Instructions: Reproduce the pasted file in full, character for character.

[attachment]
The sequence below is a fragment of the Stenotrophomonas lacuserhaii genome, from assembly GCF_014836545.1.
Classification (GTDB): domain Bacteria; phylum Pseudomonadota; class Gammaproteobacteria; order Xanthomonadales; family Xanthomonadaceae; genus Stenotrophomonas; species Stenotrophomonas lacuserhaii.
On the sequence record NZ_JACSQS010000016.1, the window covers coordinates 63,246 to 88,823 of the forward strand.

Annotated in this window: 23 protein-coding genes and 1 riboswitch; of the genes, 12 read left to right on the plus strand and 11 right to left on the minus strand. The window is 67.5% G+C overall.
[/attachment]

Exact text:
The sequence below is a fragment of the Stenotrophomonas lacuserhaii genome, from assembly GCF_014836545.1.
Classification (GTDB): domain Bacteria; phylum Pseudomonadota; class Gammaproteobacteria; order Xanthomonadales; family Xanthomonadaceae; genus Stenotrophomonas; species Stenotrophomonas lacuserhaii.
On the sequence record NZ_JACSQS010000016.1, the window covers coordinates 63,246 to 88,823 of the forward strand.

Annotated in this window: 23 protein-coding genes and 1 riboswitch; of the genes, 12 read left to right on the plus strand and 11 right to left on the minus strand. The window is 67.5% G+C overall.